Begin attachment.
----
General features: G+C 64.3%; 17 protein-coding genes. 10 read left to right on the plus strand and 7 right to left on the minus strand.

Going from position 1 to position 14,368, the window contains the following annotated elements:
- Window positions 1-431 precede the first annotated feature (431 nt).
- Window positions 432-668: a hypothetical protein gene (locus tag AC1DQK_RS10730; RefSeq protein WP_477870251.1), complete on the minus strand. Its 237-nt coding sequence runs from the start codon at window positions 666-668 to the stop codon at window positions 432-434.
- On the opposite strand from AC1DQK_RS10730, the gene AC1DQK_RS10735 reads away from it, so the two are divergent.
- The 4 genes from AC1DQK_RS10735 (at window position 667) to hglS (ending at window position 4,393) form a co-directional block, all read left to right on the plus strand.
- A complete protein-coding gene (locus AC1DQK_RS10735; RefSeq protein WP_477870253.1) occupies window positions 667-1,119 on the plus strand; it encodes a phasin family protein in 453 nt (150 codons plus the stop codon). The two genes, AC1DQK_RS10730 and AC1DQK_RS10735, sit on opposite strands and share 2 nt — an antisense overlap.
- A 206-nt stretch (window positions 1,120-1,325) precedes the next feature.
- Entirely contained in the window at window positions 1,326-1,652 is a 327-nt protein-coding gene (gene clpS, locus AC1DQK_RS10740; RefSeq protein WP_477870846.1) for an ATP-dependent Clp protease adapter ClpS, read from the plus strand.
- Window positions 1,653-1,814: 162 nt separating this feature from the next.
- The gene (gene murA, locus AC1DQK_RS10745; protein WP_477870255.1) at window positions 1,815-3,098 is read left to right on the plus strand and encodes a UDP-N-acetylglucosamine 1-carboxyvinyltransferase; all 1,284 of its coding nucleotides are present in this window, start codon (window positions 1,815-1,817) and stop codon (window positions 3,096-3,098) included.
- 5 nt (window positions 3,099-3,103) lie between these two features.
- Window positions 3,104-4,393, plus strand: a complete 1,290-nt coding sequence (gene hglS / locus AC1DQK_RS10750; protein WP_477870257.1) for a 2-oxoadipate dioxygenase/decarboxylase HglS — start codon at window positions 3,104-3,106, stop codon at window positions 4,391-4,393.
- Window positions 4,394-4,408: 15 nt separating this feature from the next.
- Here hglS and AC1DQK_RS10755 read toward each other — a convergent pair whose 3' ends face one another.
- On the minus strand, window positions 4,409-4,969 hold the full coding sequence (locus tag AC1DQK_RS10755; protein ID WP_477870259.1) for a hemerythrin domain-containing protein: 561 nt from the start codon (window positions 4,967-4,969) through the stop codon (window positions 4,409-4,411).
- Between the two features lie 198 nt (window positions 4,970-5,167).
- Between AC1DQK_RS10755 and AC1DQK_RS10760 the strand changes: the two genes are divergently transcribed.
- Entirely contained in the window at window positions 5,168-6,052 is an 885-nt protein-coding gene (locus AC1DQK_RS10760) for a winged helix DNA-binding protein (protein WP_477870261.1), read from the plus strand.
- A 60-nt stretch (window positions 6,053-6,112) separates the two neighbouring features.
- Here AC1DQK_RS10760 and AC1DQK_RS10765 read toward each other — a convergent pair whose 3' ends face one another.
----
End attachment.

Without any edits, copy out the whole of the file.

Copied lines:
General features: G+C 64.3%; 17 protein-coding genes. 10 read left to right on the plus strand and 7 right to left on the minus strand.

Going from position 1 to position 14,368, the window contains the following annotated elements:
- Window positions 1-431 precede the first annotated feature (431 nt).
- Window positions 432-668: a hypothetical protein gene (locus tag AC1DQK_RS10730; RefSeq protein WP_477870251.1), complete on the minus strand. Its 237-nt coding sequence runs from the start codon at window positions 666-668 to the stop codon at window positions 432-434.
- On the opposite strand from AC1DQK_RS10730, the gene AC1DQK_RS10735 reads away from it, so the two are divergent.
- The 4 genes from AC1DQK_RS10735 (at window position 667) to hglS (ending at window position 4,393) form a co-directional block, all read left to right on the plus strand.
- A complete protein-coding gene (locus AC1DQK_RS10735; RefSeq protein WP_477870253.1) occupies window positions 667-1,119 on the plus strand; it encodes a phasin family protein in 453 nt (150 codons plus the stop codon). The two genes, AC1DQK_RS10730 and AC1DQK_RS10735, sit on opposite strands and share 2 nt — an antisense overlap.
- A 206-nt stretch (window positions 1,120-1,325) precedes the next feature.
- Entirely contained in the window at window positions 1,326-1,652 is a 327-nt protein-coding gene (gene clpS, locus AC1DQK_RS10740; RefSeq protein WP_477870846.1) for an ATP-dependent Clp protease adapter ClpS, read from the plus strand.
- Window positions 1,653-1,814: 162 nt separating this feature from the next.
- The gene (gene murA, locus AC1DQK_RS10745; protein WP_477870255.1) at window positions 1,815-3,098 is read left to right on the plus strand and encodes a UDP-N-acetylglucosamine 1-carboxyvinyltransferase; all 1,284 of its coding nucleotides are present in this window, start codon (window positions 1,815-1,817) and stop codon (window positions 3,096-3,098) included.
- 5 nt (window positions 3,099-3,103) lie between these two features.
- Window positions 3,104-4,393, plus strand: a complete 1,290-nt coding sequence (gene hglS / locus AC1DQK_RS10750; protein WP_477870257.1) for a 2-oxoadipate dioxygenase/decarboxylase HglS — start codon at window positions 3,104-3,106, stop codon at window positions 4,391-4,393.
- Window positions 4,394-4,408: 15 nt separating this feature from the next.
- Here hglS and AC1DQK_RS10755 read toward each other — a convergent pair whose 3' ends face one another.
- On the minus strand, window positions 4,409-4,969 hold the full coding sequence (locus tag AC1DQK_RS10755; protein ID WP_477870259.1) for a hemerythrin domain-containing protein: 561 nt from the start codon (window positions 4,967-4,969) through the stop codon (window positions 4,409-4,411).
- Between the two features lie 198 nt (window positions 4,970-5,167).
- Between AC1DQK_RS10755 and AC1DQK_RS10760 the strand changes: the two genes are divergently transcribed.
- Entirely contained in the window at window positions 5,168-6,052 is an 885-nt protein-coding gene (locus AC1DQK_RS10760) for a winged helix DNA-binding protein (protein WP_477870261.1), read from the plus strand.
- A 60-nt stretch (window positions 6,053-6,112) separates the two neighbouring features.
- Here AC1DQK_RS10760 and AC1DQK_RS10765 read toward each other — a convergent pair whose 3' ends face one another.